Songwriting and musicmaking tips from Andrew Falkous

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Falco, as he likes to call himself, is one of my favorite musicians, a lyrical genius and musical madman. If you have a soft spot for noise rock you may know his bands Mclusky and Future Of The Left. His blogs are also super fun to read which is why I paste his latest one here:


Sometimes, when people get really bored, perhaps while waiting for their car to be detailed (*1) or simply staring at the internet waiting for death (*2), they email or message me and ask for what I can only describe, in the silver tongue that has made me famous across this municipality, for songwriting tips, for ways of moving their band, their thing, forward (whatever that means, to them or in reality), for the secrets of human levitation.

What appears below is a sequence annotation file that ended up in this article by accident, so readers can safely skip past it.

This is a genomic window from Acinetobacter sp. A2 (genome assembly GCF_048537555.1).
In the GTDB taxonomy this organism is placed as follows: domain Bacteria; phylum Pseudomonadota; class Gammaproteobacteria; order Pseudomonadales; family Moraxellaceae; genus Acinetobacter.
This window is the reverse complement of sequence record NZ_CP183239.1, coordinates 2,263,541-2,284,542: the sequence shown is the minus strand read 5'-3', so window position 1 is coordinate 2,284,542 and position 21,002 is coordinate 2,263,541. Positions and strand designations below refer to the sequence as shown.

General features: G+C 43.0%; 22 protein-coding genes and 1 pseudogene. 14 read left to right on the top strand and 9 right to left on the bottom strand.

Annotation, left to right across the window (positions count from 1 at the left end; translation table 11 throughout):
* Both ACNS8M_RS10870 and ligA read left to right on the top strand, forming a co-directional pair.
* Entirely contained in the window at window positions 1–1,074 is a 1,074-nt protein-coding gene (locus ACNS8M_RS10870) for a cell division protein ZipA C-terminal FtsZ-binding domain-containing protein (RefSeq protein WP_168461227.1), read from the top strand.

Okay, maybe not the last one.

But the emails, the messages, Yes, I'm flattered. Thankyou - really - for thinking of me, because I know you're hardly here for the big-buck-tips, the shortcuts to fame and fortune, the how-to-foo-fighters - you know the score. It's all about fucking on. It's all about losing yourself in it.

So, here are some basic, band-being/song-writing tips, partly because (a) it's nice to be nice but also (b) I find myself typing out the same basic things over and over in individual replies, and that's patently daft(*3). This lot - this first lot, because there are some more song-specific things/tricks I can share, once I have the time - are a little general in nature and may sound patronising to some/most but I tell you in all honesty I've worked with/talked to so many bands, young bands, old bands, bands in hats, and sometimes this advice, this list of the seemingly obvious, is often greeted with the kind of astonishment which I had previously assumed only applies to ghost encounters.